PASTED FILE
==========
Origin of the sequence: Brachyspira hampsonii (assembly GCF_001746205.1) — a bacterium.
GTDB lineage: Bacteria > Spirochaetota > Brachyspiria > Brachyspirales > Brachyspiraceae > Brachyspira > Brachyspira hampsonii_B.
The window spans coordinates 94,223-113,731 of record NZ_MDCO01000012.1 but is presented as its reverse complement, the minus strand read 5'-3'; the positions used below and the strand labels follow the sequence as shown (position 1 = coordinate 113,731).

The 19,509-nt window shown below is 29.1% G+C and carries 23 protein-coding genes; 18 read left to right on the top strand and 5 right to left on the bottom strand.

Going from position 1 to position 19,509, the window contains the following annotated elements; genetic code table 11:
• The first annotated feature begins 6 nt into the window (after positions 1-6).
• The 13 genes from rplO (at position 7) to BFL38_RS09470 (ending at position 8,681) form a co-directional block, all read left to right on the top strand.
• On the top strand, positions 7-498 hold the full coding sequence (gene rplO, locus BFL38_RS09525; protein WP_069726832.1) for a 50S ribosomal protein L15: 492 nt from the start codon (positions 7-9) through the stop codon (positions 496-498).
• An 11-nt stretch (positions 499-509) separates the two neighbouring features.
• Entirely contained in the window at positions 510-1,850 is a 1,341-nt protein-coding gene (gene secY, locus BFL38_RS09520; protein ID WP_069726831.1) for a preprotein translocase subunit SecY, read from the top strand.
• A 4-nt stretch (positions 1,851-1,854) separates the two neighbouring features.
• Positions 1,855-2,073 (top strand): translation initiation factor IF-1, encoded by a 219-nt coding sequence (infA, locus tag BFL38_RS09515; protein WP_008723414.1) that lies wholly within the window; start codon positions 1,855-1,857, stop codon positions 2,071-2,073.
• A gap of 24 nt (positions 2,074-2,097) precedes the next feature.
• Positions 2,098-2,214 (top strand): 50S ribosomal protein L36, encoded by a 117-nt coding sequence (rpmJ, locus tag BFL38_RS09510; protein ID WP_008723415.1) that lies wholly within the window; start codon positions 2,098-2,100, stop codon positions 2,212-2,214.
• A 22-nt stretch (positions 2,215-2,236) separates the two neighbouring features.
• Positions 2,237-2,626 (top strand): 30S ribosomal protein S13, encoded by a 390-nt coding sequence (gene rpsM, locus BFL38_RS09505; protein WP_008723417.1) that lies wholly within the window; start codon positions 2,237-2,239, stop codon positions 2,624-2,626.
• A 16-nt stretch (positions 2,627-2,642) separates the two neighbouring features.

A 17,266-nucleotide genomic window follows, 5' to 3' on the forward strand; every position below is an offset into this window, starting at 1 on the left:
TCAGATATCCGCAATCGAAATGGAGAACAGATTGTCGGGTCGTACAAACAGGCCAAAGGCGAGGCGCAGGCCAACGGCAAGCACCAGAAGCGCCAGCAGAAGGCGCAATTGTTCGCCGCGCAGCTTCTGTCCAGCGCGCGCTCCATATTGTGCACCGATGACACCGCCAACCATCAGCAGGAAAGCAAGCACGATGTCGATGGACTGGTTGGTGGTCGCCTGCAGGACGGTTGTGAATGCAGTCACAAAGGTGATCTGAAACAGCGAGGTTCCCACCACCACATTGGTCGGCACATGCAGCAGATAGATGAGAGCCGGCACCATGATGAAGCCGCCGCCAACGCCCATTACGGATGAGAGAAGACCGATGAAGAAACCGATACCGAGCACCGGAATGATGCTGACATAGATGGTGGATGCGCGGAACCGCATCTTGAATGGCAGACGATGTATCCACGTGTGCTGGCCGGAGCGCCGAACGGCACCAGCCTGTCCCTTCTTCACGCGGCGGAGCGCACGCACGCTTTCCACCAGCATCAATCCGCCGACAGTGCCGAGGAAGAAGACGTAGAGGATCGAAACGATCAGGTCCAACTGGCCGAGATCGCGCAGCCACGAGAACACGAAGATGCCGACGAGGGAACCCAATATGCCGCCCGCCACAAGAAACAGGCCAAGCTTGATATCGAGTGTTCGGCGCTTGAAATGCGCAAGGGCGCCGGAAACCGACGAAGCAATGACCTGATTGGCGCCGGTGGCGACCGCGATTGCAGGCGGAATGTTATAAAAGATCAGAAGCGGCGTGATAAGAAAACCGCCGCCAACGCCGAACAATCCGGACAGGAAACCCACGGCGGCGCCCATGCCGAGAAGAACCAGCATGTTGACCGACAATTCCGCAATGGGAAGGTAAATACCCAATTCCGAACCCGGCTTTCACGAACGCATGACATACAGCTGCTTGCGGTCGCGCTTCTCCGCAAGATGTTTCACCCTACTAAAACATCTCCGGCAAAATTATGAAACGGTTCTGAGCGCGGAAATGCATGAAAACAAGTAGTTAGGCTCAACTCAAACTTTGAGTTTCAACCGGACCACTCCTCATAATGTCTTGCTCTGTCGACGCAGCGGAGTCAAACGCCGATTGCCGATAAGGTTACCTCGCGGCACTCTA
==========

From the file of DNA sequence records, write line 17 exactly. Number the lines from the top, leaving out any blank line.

• A 16-nt stretch (positions 2,627-2,642) separates the two neighbouring features.